By R.J. Harlick
How do you feel about ambiguous endings?
An intriguing question that has the old brain cells churning. I will admit that at the end of a good book I do feel a sense of satisfaction when all the questions are answered and the loose bits and pieces are nicely tied up with no dangling threads. The Mountie gets his man, or woman as the case may be. The bad guy gets his just desserts. Love’s misunderstandings are finally righted and the couple walk off into the sunset. The ring is thrown into the fire, the evil forces are destroyed and peace is restored. You know the kind of endings I mean.
However, and there is always a however, I find the books that resonate the most with me are those that leave the odd hook dangling, have an ending that isn’t obvious or a story that left some promises unfulfilled and others changed. I find these books will leave me thinking about them days, if not months after I closed the final page. What did the author mean by that? Why did he or she do that instead of this? Sometimes, an ending might leave me shaking my head and asking what really happened?
But for an ambiguous ending to be successful it has to ultimately make sense to the reader, otherwise I would say that it is merely a case of bad writing. A good, well-crafted ambiguous ending on the other hand requires much skill by an author who is a very good story teller and knows their craft thoroughly.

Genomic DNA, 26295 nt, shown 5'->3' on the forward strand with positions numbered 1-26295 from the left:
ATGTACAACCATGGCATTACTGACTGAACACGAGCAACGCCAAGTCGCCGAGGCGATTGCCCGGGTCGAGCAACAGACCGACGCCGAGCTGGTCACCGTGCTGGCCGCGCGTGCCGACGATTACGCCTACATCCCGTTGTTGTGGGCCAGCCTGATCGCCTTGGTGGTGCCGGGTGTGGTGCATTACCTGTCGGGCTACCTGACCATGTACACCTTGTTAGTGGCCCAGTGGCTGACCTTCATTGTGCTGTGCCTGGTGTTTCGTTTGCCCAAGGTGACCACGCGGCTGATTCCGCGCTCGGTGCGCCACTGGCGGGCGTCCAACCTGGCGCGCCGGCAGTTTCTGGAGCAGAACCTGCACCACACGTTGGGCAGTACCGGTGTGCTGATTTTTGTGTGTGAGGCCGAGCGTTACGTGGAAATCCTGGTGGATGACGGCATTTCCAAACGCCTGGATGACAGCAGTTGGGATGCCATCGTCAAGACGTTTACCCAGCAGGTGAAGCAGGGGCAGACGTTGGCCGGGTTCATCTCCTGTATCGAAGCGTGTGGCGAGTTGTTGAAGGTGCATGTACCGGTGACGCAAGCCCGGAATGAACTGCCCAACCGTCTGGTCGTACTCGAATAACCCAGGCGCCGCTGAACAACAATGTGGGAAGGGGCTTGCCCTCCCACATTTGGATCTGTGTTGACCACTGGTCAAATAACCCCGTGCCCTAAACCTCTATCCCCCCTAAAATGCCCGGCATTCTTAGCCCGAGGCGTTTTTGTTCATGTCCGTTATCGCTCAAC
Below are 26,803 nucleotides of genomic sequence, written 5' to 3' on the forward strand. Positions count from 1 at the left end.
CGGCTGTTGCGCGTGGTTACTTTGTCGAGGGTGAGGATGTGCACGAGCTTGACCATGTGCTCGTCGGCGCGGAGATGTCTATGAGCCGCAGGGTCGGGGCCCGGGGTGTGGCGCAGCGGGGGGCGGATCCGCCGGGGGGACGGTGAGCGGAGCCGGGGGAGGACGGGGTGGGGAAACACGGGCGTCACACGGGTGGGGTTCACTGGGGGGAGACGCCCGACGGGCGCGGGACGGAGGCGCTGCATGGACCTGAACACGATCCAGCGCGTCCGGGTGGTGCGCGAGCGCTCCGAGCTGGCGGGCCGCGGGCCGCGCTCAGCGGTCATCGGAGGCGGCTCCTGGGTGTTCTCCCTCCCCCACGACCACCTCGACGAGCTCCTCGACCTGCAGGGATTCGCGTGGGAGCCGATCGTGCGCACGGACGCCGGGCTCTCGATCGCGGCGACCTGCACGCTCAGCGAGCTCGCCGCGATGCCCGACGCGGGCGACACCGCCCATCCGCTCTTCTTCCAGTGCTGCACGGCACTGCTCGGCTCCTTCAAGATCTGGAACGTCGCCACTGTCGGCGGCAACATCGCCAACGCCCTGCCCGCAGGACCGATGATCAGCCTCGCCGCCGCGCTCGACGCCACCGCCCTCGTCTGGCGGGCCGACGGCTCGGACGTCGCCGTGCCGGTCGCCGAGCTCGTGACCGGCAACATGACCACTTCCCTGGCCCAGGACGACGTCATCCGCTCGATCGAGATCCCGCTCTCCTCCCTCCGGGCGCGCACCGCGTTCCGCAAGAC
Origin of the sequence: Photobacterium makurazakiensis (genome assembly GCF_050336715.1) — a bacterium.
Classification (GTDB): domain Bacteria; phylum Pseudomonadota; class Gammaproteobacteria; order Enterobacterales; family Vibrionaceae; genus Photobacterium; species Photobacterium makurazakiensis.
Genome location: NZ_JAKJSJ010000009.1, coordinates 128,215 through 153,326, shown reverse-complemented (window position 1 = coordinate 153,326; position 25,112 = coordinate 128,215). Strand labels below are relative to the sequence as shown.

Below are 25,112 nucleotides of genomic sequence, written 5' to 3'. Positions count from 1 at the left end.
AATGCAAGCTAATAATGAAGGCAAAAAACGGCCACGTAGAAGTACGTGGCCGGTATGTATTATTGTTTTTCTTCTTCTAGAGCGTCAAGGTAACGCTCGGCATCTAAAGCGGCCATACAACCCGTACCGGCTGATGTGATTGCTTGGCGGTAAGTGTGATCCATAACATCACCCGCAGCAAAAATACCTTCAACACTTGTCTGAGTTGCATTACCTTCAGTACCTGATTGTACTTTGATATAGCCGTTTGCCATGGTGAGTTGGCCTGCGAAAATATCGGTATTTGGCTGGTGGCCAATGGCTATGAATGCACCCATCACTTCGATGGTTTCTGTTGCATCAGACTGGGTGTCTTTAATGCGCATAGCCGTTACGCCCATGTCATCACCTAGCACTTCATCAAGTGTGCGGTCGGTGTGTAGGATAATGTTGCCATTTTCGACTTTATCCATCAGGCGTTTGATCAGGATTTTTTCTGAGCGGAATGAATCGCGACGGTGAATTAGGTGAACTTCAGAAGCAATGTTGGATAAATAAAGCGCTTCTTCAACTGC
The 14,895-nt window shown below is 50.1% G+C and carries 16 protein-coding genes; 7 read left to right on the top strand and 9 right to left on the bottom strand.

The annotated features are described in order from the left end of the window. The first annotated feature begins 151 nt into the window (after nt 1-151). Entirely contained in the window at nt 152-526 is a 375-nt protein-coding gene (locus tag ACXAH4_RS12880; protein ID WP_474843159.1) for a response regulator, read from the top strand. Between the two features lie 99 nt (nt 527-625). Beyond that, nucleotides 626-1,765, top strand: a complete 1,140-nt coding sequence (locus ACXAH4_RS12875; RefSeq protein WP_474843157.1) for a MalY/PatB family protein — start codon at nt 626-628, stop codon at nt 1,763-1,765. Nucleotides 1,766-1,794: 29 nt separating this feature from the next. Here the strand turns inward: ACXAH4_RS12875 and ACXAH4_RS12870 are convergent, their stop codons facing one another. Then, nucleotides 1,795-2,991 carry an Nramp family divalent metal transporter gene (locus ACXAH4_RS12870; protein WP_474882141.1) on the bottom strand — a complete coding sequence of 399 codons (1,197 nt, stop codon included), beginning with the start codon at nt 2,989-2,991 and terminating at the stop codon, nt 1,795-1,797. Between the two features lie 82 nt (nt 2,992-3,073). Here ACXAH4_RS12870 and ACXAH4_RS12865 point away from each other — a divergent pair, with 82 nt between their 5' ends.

While we are on the topic, we might as well mention bad endings, because it can be a fine line between ambiguous and outright bad. I’m talking about those endings that seem to come out of left field with little or no foreshadowing or those where the author has reached their maximum wordcount and lumps forty years worth of stuff into the last chapter. There are also those endings that you as the reader simply don’t like or agree with no matter how well written they are.
Unfortunately for this reader, moi-meme, it can turn me off the writer. When I am dissatisfied with an ending, I rarely try another book by that author. A good ending, ambiguous or otherwise, will have me thirsting for more.
I will admit I like to play around with the endings of my own books, leave a few hooks dangling, take it where the reader least expects it to go or add a surprise twist. It’s part of the fun of storytelling.